Regarding the Jan. 15 editorial, "B.L. England pipeline/Disappointing vote":

This editorial misses the point of the Pinelands Commission's vote and mischaracterizes the question that was before us to decide.

You argue that we rejected the natural-gas pipeline alternative that posed the least environmental risk. This presumes it is the responsibility of the commission to accept environmental risk to the Pine Barrens protected forest area in order to avoid potentially worse risk outside of the pinelands. Relative environmental protection is simply not the standard established in the pinelands law.

Your argument that converting a "dirty coal plant to natural gas" would be a win for the environment is not at all certain, nor was it an appropriate issue for the commission. The coal-to-gas conversion would take the B.L. England Generating Station from "peaker" status, operating only 30 to 60 days a year, to a full-time, year-round operation. Hydrocarbon emissions and some other pollutants would be reduced, but carbon dioxide - the greenhouse gas - and fine particulates would dramatically increase. Would that be an improvement?

Of course, this would not have been an appropriate argument for the Pinelands Commission to consider, and we did not do so. Our job is to apply the Pinelands Comprehensive Management Plan to applications. It was undisputed that the applicant's intention to bury pipeline through forest area -even under a state highway shoulder - was inconsistent with the CMP.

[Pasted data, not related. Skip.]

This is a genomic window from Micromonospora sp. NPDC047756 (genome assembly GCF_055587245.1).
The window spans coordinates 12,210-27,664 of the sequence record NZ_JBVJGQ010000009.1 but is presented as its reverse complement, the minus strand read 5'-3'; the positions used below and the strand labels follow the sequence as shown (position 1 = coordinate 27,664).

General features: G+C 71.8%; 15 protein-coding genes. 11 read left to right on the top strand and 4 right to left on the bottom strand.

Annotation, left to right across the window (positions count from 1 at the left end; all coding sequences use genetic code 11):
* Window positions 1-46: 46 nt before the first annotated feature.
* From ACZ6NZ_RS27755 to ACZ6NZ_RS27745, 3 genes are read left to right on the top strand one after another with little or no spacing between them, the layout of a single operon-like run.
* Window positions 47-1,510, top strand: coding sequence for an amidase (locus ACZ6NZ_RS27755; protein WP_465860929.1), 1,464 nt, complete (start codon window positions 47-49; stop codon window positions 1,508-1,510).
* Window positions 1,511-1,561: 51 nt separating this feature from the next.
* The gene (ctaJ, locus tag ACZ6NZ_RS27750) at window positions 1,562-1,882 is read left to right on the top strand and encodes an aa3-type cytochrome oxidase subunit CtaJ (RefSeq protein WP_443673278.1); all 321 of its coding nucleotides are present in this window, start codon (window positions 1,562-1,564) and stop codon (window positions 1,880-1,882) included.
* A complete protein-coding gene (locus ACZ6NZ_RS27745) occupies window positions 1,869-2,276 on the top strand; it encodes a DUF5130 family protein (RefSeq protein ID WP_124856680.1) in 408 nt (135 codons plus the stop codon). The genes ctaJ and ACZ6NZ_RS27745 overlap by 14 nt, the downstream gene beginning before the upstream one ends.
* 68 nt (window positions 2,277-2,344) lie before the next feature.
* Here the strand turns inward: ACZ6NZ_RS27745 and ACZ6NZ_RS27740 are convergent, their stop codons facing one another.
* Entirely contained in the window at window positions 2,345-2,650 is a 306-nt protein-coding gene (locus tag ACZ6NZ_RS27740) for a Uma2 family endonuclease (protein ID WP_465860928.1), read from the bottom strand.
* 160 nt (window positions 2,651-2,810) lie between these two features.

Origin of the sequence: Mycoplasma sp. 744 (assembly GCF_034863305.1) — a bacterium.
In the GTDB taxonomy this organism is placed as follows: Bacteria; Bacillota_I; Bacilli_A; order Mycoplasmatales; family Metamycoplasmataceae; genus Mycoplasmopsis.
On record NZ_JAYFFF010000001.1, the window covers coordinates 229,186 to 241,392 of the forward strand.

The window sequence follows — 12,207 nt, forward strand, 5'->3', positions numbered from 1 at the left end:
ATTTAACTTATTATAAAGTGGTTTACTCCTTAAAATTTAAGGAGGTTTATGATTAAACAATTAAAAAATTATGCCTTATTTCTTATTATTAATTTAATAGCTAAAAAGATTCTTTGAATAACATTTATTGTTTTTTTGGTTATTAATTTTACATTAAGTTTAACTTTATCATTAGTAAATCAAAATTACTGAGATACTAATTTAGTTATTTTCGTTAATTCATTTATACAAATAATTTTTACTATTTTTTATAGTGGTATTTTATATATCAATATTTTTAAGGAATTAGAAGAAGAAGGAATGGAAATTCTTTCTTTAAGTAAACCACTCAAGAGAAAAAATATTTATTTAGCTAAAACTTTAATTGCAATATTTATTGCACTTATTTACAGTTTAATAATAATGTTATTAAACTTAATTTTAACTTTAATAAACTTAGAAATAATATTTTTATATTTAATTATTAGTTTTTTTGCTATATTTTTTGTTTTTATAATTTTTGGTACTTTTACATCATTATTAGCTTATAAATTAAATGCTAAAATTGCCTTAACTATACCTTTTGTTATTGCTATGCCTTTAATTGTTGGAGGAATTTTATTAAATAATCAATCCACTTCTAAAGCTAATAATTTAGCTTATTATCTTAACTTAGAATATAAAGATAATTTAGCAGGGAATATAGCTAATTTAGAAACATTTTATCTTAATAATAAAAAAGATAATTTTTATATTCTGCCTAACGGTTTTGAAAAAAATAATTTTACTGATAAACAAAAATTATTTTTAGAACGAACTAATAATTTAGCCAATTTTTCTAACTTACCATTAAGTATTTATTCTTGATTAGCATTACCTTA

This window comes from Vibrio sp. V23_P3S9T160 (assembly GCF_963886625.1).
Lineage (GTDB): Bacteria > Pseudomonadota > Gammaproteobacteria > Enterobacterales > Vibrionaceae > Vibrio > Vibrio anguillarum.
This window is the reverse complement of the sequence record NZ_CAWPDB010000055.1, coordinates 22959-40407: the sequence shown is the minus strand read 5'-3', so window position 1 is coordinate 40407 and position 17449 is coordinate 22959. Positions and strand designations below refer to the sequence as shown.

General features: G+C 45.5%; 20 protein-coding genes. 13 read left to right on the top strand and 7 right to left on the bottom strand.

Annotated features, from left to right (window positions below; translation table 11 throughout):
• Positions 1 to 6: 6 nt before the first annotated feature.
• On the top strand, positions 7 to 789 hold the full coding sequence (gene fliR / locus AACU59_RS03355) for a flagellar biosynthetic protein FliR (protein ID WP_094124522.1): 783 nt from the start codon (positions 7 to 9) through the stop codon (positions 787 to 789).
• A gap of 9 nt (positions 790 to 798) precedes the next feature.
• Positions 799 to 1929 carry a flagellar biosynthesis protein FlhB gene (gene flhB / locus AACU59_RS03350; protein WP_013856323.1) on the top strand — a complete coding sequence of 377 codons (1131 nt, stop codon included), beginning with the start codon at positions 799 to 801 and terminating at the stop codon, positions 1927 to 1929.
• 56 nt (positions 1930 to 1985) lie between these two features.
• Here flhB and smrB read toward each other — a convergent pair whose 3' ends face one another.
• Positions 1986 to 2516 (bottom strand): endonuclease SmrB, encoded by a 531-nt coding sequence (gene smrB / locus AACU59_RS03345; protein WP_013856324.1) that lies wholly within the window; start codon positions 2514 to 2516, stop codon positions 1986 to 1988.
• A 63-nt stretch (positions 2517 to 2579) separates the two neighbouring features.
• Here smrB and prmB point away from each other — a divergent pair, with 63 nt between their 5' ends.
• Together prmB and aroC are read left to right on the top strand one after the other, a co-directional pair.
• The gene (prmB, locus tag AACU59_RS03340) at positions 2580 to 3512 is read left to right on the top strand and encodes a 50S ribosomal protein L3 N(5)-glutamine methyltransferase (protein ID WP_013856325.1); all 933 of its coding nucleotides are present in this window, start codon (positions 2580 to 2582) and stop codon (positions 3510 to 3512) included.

To be approved, the applicant needed to quality for an exception. There are only two standards for exception: waiver of strict compliance and intergovernmental memorandum of agreement. The application pursued the memorandum-of-agreement standard, which is only available to governmental entities.

Seven commissioners considered it inappropriate for a private company, South Jersey Gas, to receive an exception reserved for governmental entities. An eighth commissioner shared this belief, but he was recused from this vote. We believe an applicant like this must apply under the waiver standard and meet its requirements.

Our vote was not about what is relatively better for the environment or what is the best way to generate power in South Jersey. It was about adhering to the standards of the Pinelands Act, plain and simple.



New Jersey Pinelands Commission


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